"These days, because of law enforcement's onslaught on illegal immigrants, Mongolians stopped coming here and just stay home for fear of being caught by the police," Otgontsetseg says.

The volunteers feel remorse at being unable to serve illegal migrant workers. "After the crackdown began, they ceased to come here," Dr. Seo says. "Illegal immigrants are the ones who need us the most."

In Seokwang Temple, the situation is slightly different because of its location, in Bucheon, near an industrial park. Patients from Russia, Sri Lanka, the Philippines, Myanmar and China still come to the temple for medical services.

Aside from the declining number of migrant workers at Bongeun Temple, Dr. Kim has noticed other changes. "From their appearance, I feel their living conditions have improved," she says. "They seem to lead a more comfortable life and to be getting better treatment in Korea."

On the other hand, the situation for homeless people seems to be going downhill. "The number of homeless people seeking free medical service in front of Seoul Station has increased and they are in more serious condition," Dr. Kim says.
Despite giving up the traditional day of rest, the volunteers say they are happy to be there for those in need.

"Now, volunteering has become a part of my life," Dr. Seo says. "Most doctors who come here are like that. Even though working on Sunday is hard, they continue to do it because they know there are patients waiting for them."

Dr. Seo has no break until he finishes work, except for lunch, but he says he enjoys meeting new people from diverse backgrounds, such as teachers and lawyers. "There need to be some fun aspects to volunteering, otherwise it is hard to do," he says.

We Need Your Help to Train the
Buddhist AI Chat Bot
NORBU!
(Neural Omniscient Robotic-Being for Buddhist Understanding)



For Malaysians who wants to donate in MYR, please use the following account:

Account Name: Bodhi Vision
Account No:. 2122 00000 44661
Bank: RHB
Note: Please indicate your name in the payment slip. Thank you.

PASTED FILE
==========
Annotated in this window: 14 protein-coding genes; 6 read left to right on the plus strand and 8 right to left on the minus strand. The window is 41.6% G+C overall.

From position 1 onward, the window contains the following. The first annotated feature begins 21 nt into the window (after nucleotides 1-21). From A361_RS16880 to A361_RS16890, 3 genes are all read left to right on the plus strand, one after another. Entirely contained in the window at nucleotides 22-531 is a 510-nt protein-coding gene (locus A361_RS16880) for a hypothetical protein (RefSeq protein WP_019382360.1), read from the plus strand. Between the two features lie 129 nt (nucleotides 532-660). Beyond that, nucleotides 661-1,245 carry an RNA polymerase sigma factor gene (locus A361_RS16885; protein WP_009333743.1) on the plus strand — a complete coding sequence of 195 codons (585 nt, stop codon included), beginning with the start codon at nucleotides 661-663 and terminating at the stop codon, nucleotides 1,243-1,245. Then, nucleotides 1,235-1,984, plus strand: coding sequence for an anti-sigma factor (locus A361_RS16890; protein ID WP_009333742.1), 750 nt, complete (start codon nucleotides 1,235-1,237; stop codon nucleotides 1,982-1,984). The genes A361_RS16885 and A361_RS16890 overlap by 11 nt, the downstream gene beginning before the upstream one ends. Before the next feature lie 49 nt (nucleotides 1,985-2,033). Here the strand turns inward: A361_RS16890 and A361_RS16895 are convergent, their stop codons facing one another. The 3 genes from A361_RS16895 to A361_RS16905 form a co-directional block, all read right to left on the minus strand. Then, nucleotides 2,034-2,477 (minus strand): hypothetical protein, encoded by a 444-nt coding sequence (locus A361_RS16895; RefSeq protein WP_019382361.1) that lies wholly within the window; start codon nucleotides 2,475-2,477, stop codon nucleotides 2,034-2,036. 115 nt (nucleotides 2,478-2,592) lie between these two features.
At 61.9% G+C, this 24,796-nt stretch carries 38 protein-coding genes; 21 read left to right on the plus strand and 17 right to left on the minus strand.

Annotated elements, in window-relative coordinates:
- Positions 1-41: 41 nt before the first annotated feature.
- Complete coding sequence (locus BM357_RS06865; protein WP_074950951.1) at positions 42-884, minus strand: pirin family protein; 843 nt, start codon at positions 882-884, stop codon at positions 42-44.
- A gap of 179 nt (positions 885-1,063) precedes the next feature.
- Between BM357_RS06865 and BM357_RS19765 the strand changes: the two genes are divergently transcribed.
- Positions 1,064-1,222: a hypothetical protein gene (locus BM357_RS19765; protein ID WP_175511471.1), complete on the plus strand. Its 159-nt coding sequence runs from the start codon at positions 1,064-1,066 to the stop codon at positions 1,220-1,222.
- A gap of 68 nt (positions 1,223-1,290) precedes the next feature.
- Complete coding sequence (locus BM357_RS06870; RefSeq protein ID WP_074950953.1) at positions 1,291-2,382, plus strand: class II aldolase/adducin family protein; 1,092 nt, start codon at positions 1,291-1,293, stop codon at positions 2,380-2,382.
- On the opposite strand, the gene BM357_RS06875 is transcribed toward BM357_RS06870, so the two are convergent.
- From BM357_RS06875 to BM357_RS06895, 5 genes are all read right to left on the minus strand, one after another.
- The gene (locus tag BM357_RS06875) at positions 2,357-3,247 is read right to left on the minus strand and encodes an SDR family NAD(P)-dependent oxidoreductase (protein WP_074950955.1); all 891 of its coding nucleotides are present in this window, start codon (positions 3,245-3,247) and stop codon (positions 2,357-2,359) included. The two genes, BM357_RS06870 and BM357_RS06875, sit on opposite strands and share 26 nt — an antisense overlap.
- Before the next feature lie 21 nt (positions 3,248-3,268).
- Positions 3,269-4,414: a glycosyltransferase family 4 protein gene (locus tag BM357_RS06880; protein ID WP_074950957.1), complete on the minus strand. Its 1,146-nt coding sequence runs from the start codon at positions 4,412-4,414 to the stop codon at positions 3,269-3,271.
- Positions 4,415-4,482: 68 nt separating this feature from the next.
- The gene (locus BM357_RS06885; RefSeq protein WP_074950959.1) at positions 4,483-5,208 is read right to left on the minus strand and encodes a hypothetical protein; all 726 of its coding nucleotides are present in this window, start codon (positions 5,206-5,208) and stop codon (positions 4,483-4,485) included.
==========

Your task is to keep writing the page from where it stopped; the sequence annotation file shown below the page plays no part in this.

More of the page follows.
Dear Friends in the Dharma,

We seek your generous support to help us train NORBU, the word's first Buddhist AI Chat Bot.

Here are some ways you can contribute to this noble cause:

One-time Donation or Loan: A single contribution, regardless of its size, will go a long way in helping us reach our goal and make the Buddhist LLM a beacon of wisdom for all.

How will your donation / loan be used? Download the NORBU White Paper for details.



For Malaysians who wants to donate in MYR, please use the following account:

Account Name: Bodhi Vision
Account No:. 2122 00000 44661
Bank: RHB
Note: Please indicate your purpose of payment (loan or donation) in the payment slip. Thank you.

Once payment is banked in, please send the payment slip via email to: editor@buddhistchannel.tv. Your donation/loan will be published and publicly acknowledged on the Buddhist Channel.

Spread the Word: Share this initiative with your friends, family and fellow Dharma enthusiasts. Join "Friends of Norbu" at: https://www.facebook.com/groups/norbuchatbot. Together, we can build a stronger community and create a positive impact on a global scale.

Volunteer: If you possess expertise in AI, natural language processing, Dharma knowledge in terms of Buddhist sutras in various languages or related fields, and wish to lend your skills, please contact us. Your knowledge and passion could be invaluable to our project's success.

Your support is part of a collective effort to preserve and disseminate the profound teachings of Buddhism. By contributing to the NORBU, you become a "virtual Bodhisattva" to make Buddhist wisdom more accessible to seekers worldwide.

Thank you for helping to make NORBU a wise and compassionate Buddhist Chatbot!

May you be blessed with inner peace and wisdom,

With deepest gratitude,

Kooi F. Lim
On behalf of The Buddhist Channel Team


Note: To date, we have received the following contributions for NORBU:
US$ 75 from Gary Gach (Loan)
US$ 50 from Chong Sim Keong
MYR 300 from Wilson Tee
MYR 500 from Lim Yan Pok
MYR 50 from Oon Yeoh
MYR 200 from Ooi Poh Tin
MYR 300 from Lai Swee Pin
MYR 100 from Ong Hooi Sian
MYR 1,000 from Fam Sin Nin
MYR 500 from Oh teik Bin
MYR 300 from Yeoh Ai Guat
MYR 300 from Yong Lily
MYR 50 from Bandar Utama Buddhist Society
MYR 1,000 from Chiam Swee Ann
MYR 1,000 from Lye Veei Chiew
MYR 1,000 from Por Yong Tong
MYR 80 from Lee Wai Yee
MYR 500 from Pek Chee Hen
MYR 300 from Hor Tuck Loon
MYR 1,000 from Wise Payments Malaysia Sdn Bhd
MYR 200 from Teo Yen Hua
MYR 500 from Ng Wee Keat
MYR 10,000 from Chang Quai Hung, Jackie (Loan)
MYR 10,000 from K. C. Lim & Agnes (Loan)
MYR 10,000 from Juin & Jooky Tan (Loan)
MYR 100 from Poh Boon Fong (on behalf of SXI Buddhist Students Society)
MYR 10,000 from Fam Shan-Shan (Loan)
MYR 10,000 from John Fam (Loan)
MYR 500 from Phang Cheng Kar
MYR 100 from Lee Suat Yee
MYR 500 from Teo Chwee Hoon (on behalf of Lai Siow Kee)
MYR 200 from Mak Yuen Chau

We express our deep gratitude for the support and generosity.

If you have any enquiries, please write to: editor@buddhistchannel.tv


TOP